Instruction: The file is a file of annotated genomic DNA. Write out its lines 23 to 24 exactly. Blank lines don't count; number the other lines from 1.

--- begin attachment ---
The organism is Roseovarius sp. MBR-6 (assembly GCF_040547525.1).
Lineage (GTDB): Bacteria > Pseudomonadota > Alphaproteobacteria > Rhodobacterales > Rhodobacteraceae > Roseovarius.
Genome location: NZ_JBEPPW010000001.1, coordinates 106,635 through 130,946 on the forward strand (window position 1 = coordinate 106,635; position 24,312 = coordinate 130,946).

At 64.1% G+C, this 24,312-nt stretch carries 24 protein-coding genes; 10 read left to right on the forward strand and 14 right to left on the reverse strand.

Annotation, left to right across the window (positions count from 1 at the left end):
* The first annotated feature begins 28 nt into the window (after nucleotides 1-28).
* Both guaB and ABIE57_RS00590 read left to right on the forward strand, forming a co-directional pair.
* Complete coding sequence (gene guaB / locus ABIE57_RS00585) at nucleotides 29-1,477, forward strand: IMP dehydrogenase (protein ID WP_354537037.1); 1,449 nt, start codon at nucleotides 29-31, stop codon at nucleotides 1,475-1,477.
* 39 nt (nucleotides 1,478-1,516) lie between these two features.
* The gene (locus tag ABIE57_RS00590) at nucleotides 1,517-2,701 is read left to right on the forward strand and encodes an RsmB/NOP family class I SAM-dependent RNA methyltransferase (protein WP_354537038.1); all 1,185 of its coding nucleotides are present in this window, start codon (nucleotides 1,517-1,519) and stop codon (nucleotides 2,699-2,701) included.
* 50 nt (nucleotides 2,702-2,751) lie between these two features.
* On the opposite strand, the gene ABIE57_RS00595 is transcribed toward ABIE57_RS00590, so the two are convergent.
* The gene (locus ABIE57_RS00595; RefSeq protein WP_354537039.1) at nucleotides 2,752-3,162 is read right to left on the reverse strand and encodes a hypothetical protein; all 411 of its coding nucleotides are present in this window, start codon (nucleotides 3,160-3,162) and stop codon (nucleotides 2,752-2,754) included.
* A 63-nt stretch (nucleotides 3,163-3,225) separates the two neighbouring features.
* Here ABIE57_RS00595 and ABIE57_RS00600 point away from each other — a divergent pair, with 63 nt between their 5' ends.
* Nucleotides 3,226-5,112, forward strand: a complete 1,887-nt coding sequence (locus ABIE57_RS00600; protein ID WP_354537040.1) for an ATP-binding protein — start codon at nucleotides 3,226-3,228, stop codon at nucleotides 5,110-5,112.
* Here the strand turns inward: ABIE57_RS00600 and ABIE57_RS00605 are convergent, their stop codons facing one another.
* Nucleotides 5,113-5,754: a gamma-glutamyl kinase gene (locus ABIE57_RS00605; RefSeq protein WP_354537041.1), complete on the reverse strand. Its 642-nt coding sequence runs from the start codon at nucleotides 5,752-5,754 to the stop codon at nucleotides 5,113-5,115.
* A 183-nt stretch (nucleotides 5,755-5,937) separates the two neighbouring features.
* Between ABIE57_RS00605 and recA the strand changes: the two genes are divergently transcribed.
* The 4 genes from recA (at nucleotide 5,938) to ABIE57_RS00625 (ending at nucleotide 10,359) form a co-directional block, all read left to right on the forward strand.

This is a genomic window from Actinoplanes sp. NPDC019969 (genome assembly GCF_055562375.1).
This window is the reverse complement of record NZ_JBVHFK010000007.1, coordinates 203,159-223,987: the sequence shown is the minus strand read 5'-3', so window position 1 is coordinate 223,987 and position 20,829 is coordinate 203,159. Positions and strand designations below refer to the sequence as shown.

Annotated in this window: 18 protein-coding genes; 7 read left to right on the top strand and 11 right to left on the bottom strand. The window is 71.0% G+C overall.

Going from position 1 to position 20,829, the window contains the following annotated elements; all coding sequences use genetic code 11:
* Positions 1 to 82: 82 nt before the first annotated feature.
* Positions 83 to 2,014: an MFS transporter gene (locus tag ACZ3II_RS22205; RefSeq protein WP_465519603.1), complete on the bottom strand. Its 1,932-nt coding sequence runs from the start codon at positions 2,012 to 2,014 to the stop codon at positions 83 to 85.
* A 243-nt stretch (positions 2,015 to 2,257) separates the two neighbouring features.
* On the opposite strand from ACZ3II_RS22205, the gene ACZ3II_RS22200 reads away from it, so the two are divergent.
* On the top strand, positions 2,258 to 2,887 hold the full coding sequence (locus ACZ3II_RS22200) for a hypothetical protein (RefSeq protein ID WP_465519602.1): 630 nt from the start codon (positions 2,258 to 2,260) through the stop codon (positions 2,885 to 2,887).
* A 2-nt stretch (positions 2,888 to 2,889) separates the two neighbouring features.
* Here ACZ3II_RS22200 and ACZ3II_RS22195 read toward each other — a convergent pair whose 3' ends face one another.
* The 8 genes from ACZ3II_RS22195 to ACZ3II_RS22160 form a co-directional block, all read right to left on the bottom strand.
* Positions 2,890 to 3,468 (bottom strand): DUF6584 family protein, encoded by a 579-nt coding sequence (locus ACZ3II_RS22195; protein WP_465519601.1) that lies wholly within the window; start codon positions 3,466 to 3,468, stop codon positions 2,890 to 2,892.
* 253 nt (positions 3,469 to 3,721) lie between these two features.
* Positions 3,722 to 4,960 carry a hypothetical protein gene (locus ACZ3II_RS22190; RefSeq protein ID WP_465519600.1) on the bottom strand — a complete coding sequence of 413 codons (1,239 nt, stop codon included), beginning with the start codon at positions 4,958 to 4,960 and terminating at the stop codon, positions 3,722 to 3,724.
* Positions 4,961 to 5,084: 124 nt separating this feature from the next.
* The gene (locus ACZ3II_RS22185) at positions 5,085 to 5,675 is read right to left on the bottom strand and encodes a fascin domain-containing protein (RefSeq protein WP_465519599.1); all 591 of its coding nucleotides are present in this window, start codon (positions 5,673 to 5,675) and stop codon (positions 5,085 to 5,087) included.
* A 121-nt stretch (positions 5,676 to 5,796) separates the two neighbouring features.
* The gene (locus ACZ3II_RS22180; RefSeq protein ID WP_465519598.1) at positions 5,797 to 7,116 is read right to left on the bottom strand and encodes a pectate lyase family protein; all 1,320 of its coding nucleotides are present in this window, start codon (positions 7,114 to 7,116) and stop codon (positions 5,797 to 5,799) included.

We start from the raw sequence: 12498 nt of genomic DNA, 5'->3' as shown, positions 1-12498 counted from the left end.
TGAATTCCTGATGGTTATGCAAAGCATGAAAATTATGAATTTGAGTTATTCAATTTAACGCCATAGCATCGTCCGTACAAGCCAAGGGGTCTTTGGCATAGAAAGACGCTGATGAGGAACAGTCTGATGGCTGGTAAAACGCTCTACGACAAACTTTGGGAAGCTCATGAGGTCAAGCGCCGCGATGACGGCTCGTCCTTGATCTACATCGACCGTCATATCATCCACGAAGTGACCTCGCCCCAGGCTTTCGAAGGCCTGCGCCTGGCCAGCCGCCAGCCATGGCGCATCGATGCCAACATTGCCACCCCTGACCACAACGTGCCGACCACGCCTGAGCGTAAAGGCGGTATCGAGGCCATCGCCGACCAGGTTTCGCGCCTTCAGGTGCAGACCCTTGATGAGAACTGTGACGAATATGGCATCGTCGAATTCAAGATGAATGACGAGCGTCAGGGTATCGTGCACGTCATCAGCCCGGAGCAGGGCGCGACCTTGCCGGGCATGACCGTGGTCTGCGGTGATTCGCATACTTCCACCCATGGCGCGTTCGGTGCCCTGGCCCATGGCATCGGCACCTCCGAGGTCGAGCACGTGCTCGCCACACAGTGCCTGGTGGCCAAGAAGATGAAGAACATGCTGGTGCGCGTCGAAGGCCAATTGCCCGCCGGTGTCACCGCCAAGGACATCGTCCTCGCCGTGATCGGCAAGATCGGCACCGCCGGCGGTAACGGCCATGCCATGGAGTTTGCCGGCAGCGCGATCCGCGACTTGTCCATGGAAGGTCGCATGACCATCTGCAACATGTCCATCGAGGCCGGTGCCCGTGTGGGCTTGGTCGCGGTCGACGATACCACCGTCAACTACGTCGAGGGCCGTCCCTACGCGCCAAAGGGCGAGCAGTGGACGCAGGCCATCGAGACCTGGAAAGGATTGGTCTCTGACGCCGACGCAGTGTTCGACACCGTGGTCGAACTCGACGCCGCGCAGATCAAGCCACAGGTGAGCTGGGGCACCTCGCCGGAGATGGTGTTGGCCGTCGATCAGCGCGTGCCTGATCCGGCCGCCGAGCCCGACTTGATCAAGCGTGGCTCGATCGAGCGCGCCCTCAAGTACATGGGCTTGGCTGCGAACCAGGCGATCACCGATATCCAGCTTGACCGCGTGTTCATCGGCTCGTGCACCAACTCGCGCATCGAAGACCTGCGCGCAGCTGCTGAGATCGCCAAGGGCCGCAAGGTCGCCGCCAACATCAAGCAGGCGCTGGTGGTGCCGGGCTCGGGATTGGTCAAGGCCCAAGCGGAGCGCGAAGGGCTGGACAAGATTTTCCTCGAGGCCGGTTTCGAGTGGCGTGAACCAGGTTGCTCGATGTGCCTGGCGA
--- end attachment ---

This window is the reverse complement of record NZ_JBVHFK010000007.1, coordinates 203,159-223,987: the sequence shown is the minus strand read 5'-3', so window position 1 is coordinate 223,987 and position 20,829 is coordinate 203,159. Positions and strand designations below refer to the sequence as shown.

Annotated in this window: 18 protein-coding genes; 7 read left to right on the top strand and 11 right to left on the bottom strand. The window is 71.0% G+C overall.